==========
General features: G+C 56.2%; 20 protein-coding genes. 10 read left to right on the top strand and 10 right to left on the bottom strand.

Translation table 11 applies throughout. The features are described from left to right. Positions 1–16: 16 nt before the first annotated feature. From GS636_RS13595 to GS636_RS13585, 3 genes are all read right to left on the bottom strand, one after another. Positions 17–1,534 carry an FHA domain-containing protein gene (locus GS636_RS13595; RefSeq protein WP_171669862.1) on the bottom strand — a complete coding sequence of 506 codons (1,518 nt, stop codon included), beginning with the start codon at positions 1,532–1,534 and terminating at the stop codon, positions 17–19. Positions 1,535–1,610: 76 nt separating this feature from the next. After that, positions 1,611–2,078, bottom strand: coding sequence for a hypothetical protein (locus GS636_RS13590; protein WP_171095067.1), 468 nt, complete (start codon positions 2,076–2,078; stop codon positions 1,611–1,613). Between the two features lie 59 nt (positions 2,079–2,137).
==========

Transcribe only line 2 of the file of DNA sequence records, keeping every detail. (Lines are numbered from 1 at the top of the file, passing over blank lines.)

Translation table 11 applies throughout. The features are described from left to right. Positions 1–16: 16 nt before the first annotated feature. From GS636_RS13595 to GS636_RS13585, 3 genes are all read right to left on the bottom strand, one after another. Positions 17–1,534 carry an FHA domain-containing protein gene (locus GS636_RS13595; RefSeq protein WP_171669862.1) on the bottom strand — a complete coding sequence of 506 codons (1,518 nt, stop codon included), beginning with the start codon at positions 1,532–1,534 and terminating at the stop codon, positions 17–19. Positions 1,535–1,610: 76 nt separating this feature from the next. After that, positions 1,611–2,078, bottom strand: coding sequence for a hypothetical protein (locus GS636_RS13590; protein WP_171095067.1), 468 nt, complete (start codon positions 2,076–2,078; stop codon positions 1,611–1,613). Between the two features lie 59 nt (positions 2,079–2,137).